But Labour started with a solid lead – it is always more useful to talk about percentages, not raw vote totals – of 16 points in 2015, with the two parties of the right effectively tied in second and third place. Just 33 votes separated Ukip in second from the third-placed Conservatives.

There was a possible – but narrow – path to victory for Ukip that involved swallowing up the Conservative vote, while Labour shed votes in three directions: to the Liberal Democrats, to Ukip, and to abstention.

But as I wrote at the start of the contest, Ukip were, in my view, overwritten in their chances of winning the seat. We talk a lot about Labour’s problem appealing to “aspirational” voters in Westminster, but less covered, and equally important, is Ukip’s aspiration problem.

For some people, a vote for Ukip is effectively a declaration that you live in a dump. You can have an interesting debate about whether it was particularly sympathetic of Ken Clarke to brand that party’s voters as “elderly male people who have had disappointing lives”, but that view is not just confined to pro-European Conservatives. A great number of people, in Stoke and elsewhere, who are sympathetic to Ukip’s positions on immigration, international development and the European Union also think that voting Ukip is for losers.

That always made making inroads into the Conservative vote harder than it looks. At the risk of looking very, very foolish in six days time, I found it difficult to imagine why Tory voters in Hanley would take the risk of voting Ukip. As I wrote when Nuttall announced his candidacy, the Conservatives were, in my view, a bigger threat to Labour than Ukip.

Under Theresa May, almost every move the party has made has been designed around making inroads into the Ukip vote and that part of the Labour vote that is sympathetic to Ukip. If the polls are to be believed, she’s succeeding nationally, though even on current polling, the Conservatives wouldn’t have enough to take Stoke on Trent Central.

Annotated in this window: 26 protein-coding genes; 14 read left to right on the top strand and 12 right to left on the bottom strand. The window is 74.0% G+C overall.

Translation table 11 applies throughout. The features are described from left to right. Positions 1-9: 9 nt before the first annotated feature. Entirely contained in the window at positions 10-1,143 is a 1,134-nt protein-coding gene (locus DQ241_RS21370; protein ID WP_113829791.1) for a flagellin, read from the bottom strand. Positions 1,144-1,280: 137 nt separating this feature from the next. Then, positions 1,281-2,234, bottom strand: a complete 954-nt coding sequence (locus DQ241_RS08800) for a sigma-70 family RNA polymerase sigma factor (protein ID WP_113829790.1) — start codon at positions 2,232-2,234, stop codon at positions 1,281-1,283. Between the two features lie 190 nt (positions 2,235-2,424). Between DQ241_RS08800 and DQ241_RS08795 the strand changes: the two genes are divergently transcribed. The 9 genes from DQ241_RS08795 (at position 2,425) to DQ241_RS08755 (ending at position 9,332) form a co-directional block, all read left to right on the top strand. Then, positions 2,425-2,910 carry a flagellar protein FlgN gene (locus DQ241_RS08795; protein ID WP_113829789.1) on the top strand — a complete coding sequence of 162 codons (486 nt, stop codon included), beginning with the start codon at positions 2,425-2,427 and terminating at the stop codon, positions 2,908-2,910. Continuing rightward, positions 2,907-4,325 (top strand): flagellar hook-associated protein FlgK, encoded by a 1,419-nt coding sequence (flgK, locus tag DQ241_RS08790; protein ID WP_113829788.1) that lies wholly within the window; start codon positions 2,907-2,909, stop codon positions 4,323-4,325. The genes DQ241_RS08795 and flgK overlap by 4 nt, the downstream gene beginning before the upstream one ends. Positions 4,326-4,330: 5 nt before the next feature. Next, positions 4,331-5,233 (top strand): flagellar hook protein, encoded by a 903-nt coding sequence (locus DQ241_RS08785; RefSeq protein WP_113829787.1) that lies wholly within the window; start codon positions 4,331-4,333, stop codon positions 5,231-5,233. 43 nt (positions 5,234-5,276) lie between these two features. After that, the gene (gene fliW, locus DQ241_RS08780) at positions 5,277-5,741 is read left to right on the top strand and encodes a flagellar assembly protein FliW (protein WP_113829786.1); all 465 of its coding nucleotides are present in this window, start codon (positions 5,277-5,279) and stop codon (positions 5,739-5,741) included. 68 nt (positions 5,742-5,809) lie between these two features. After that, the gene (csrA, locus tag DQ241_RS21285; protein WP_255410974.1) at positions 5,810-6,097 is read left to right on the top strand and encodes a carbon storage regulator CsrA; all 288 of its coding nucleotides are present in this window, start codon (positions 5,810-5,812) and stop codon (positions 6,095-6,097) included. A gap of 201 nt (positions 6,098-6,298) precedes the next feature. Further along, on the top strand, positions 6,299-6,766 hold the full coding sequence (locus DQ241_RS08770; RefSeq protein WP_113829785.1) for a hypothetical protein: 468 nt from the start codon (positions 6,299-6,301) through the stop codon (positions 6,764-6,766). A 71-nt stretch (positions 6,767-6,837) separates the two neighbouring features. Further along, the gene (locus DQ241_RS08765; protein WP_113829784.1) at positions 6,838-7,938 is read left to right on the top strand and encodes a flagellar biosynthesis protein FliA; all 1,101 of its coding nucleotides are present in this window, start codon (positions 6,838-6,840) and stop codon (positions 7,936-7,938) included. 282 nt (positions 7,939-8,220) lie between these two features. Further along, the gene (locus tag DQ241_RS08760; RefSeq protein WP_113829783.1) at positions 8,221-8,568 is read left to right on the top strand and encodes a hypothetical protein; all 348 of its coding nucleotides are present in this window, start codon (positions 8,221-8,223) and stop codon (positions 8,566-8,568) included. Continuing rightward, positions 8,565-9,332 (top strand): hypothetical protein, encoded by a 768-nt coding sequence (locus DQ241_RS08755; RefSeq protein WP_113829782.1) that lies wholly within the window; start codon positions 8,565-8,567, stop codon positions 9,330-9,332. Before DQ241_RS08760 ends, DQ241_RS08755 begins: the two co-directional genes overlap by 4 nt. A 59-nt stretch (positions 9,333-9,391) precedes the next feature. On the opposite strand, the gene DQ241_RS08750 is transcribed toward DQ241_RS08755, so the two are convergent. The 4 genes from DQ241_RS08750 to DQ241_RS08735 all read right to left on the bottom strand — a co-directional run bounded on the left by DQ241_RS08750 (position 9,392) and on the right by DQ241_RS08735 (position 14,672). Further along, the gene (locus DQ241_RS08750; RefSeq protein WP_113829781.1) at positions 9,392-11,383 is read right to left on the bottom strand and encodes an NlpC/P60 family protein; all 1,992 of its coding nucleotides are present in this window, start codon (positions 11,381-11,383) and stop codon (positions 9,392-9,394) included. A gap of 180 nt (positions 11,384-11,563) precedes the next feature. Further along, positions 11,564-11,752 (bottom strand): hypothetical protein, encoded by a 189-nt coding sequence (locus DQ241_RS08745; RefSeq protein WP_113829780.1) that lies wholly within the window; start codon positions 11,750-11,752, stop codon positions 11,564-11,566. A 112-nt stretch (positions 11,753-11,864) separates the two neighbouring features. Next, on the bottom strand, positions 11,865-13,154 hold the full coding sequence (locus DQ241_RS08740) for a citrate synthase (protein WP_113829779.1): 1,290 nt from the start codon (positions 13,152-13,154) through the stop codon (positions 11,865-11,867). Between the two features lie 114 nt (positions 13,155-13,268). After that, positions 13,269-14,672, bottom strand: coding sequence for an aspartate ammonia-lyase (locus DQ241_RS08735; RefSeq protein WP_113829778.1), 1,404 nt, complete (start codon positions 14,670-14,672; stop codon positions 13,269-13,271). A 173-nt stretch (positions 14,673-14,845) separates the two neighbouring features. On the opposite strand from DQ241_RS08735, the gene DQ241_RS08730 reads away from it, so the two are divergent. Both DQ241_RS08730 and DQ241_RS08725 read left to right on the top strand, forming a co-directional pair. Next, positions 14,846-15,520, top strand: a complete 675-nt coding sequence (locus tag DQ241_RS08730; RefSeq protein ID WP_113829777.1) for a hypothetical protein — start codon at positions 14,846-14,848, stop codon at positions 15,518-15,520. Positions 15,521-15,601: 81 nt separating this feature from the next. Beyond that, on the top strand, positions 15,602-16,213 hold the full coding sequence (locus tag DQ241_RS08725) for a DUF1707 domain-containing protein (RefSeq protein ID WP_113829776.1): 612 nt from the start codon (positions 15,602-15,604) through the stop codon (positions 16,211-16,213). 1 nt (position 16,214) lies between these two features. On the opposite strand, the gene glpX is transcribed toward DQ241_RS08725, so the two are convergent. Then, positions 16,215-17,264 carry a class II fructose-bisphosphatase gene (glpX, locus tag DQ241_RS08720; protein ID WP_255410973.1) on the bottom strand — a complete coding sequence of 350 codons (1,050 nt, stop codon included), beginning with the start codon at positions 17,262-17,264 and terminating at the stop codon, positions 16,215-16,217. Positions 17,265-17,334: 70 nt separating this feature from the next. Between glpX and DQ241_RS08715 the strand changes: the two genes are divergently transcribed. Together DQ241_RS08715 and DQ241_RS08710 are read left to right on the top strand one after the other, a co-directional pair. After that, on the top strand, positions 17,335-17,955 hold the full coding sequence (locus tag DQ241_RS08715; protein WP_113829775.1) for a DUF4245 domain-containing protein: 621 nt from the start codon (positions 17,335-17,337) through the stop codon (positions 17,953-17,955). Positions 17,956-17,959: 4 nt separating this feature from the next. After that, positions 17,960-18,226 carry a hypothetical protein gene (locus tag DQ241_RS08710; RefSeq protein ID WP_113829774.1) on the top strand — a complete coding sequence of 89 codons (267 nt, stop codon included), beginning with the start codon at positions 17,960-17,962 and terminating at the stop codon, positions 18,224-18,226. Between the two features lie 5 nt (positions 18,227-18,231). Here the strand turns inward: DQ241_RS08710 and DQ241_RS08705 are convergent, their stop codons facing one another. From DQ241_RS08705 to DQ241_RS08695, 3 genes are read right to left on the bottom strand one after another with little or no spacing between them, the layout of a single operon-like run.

Now Theresa May has made a visit to the constituency. Well, seeing as the government has a comfortable majority in the House of Commons, it’s not as if the Prime Minister needs to find time to visit the seat, particularly when there is another, easier battle down the road in the shape of the West Midlands mayoral election.

But one thing is certain: the Conservatives wouldn’t be sending May down if they thought that they were going to do worse than they did in 2015.

Parties can be wrong of course. The Conservatives knew that they had found a vulnerable spot in the last election as far as a Labour deal with the SNP was concerned. They thought that vulnerable spot was worth 15 to 20 seats. They gained 27 from the Liberal Democrats and a further eight from Labour.  Labour knew they would underperform public expectations and thought they’d end up with around 260 to 280 seats. They ended up with 232.

Nevertheless, Theresa May wouldn’t be coming down to Stoke if CCHQ thought that four days later, her party was going to finish fourth. And if the Conservatives don’t collapse, anyone betting on Ukip is liable to lose their shirt. 

Stephen Bush is special correspondent at the New Statesman. His daily briefing, Morning Call, provides a quick and essential guide to British politics.